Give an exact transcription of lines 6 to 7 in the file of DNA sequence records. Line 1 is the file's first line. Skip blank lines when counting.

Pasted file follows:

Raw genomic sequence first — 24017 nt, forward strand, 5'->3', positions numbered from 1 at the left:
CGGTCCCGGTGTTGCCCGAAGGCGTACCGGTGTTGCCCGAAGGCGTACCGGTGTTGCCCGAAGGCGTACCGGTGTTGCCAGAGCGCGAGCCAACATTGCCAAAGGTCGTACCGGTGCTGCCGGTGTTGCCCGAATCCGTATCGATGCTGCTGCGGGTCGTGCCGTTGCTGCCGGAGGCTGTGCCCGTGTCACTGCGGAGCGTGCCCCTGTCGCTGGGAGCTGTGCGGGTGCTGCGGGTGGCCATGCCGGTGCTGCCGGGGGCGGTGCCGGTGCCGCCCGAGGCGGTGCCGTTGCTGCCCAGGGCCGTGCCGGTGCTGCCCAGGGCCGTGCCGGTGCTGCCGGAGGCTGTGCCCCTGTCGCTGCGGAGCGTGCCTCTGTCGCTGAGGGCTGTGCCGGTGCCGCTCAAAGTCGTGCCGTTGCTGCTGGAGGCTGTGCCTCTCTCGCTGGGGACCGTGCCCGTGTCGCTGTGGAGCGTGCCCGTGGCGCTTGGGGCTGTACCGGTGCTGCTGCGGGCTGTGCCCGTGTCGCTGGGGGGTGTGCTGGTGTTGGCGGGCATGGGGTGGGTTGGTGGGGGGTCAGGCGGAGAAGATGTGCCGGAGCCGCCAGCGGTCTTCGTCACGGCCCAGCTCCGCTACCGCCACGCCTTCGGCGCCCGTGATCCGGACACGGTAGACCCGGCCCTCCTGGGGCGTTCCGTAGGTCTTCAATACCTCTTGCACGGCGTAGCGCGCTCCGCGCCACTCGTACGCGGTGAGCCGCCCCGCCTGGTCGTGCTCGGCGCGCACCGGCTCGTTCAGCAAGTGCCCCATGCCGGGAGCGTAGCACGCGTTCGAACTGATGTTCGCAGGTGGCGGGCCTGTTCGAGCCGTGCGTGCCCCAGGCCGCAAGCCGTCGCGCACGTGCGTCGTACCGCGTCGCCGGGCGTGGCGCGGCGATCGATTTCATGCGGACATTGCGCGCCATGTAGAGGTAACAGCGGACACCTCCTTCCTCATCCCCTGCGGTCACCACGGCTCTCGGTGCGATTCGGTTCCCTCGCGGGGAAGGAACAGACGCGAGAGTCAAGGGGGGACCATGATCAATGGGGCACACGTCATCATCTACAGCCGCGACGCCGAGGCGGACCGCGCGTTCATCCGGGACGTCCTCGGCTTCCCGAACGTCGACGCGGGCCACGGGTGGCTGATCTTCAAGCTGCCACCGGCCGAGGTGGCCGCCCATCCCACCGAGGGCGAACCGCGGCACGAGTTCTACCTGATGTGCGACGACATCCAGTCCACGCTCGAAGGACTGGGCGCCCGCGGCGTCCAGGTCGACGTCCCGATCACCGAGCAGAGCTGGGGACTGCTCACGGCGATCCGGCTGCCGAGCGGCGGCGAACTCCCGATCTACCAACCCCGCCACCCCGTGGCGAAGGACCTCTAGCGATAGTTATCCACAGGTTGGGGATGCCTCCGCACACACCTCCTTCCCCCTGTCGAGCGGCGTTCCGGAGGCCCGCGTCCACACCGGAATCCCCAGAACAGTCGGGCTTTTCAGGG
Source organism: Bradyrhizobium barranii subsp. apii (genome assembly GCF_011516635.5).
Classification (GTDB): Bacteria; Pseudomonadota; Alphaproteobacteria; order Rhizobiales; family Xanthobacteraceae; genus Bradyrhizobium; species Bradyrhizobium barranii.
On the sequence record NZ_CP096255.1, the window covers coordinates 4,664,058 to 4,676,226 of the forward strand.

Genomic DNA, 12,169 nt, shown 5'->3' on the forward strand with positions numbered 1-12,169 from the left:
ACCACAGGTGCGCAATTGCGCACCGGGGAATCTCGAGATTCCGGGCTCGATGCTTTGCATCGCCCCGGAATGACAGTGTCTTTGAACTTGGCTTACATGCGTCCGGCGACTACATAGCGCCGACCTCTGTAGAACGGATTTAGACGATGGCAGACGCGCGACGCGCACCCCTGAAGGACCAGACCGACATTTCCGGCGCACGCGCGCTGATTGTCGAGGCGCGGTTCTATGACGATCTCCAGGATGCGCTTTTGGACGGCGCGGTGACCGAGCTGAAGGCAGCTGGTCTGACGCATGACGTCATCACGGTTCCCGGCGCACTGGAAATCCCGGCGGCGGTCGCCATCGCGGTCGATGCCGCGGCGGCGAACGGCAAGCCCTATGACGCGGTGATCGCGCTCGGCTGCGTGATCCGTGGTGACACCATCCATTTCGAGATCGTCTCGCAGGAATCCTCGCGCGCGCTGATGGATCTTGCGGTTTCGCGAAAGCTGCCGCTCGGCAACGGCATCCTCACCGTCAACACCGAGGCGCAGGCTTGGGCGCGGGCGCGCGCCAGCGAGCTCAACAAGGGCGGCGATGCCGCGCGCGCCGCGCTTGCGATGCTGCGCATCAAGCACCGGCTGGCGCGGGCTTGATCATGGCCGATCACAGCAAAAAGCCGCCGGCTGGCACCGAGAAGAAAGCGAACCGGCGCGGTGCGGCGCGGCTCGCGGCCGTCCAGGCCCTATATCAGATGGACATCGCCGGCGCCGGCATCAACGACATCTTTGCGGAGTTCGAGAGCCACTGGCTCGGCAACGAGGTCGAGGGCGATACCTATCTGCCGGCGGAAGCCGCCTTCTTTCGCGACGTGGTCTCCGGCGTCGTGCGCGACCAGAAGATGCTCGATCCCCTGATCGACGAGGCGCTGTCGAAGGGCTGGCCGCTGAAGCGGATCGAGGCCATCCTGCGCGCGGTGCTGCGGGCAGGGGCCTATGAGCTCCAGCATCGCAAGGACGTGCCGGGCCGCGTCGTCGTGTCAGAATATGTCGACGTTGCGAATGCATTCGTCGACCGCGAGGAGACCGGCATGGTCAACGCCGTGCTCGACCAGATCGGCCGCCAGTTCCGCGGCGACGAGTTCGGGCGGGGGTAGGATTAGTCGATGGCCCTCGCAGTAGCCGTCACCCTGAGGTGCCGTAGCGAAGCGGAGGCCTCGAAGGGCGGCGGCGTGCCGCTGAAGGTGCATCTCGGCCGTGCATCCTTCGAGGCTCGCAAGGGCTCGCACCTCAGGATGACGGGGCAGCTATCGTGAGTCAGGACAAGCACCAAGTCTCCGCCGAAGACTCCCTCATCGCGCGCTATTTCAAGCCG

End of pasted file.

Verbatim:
Genomic DNA, 12,169 nt, shown 5'->3' on the forward strand with positions numbered 1-12,169 from the left:
ACCACAGGTGCGCAATTGCGCACCGGGGAATCTCGAGATTCCGGGCTCGATGCTTTGCATCGCCCCGGAATGACAGTGTCTTTGAACTTGGCTTACATGCGTCCGGCGACTACATAGCGCCGACCTCTGTAGAACGGATTTAGACGATGGCAGACGCGCGACGCGCACCCCTGAAGGACCAGACCGACATTTCCGGCGCACGCGCGCTGATTGTCGAGGCGCGGTTCTATGACGATCTCCAGGATGCGCTTTTGGACGGCGCGGTGACCGAGCTGAAGGCAGCTGGTCTGACGCATGACGTCATCACGGTTCCCGGCGCACTGGAAATCCCGGCGGCGGTCGCCATCGCGGTCGATGCCGCGGCGGCGAACGGCAAGCCCTATGACGCGGTGATCGCGCTCGGCTGCGTGATCCGTGGTGACACCATCCATTTCGAGATCGTCTCGCAGGAATCCTCGCGCGCGCTGATGGATCTTGCGGTTTCGCGAAAGCTGCCGCTCGGCAACGGCATCCTCACCGTCAACACCGAGGCGCAGGCTTGGGCGCGGGCGCGCGCCAGCGAGCTCAACAAGGGCGGCGATGCCGCGCGCGCCGCGCTTGCGATGCTGCGCATCAAGCACCGGCTGGCGCGGGCTTGATCATGGCCGATCACAGCAAAAAGCCGCCGGCTGGCACCGAGAAGAAAGCGAACCGGCGCGGTGCGGCGCGGCTCGCGGCCGTCCAGGCCCTATATCAGATGGACATCGCCGGCGCCGGCATCAACGACATCTTTGCGGAGTTCGAGAGCCACTGGCTCGGCAACGAGGTCGAGGGCGATACCTATCTGCCGGCGGAAGCCGCCTTCTTTCGCGACGTGGTCTCCGGCGTCGTGCGCGACCAGAAGATGCTCGATCCCCTGATCGACGAGGCGCTGTCGAAGGGCTGGCCGCTGAAGCGGATCGAGGCCATCCTGCGCGCGGTGCTGCGGGCAGGGGCCTATGAGCTCCAGCATCGCAAGGACGTGCCGGGCCGCGTCGTCGTGTCAGAATATGTCGACGTTGCGAATGCATTCGTCGACCGCGAGGAGACCGGCATGGTCAACGCCGTGCTCGACCAGATCGGCCGCCAGTTCCGCGGCGACGAGTTCGGGCGGGGGTAGGATTAGTCGATGGCCCTCGCAGTAGCCGTCACCCTGAGGTGCCGTAGCGAAGCGGAGGCCTCGAAGGGCGGCGGCGTGCCGCTGAAGGTGCATCTCGGCCGTGCATCCTTCGAGGCTCGCAAGGGCTCGCACCTCAGGATGACGGGGCAGCTATCGTGAGTCAGGACAAGCACCAAGTCTCCGCCGAAGACTCCCTCATCGCGCGCTATTTCAAGCCG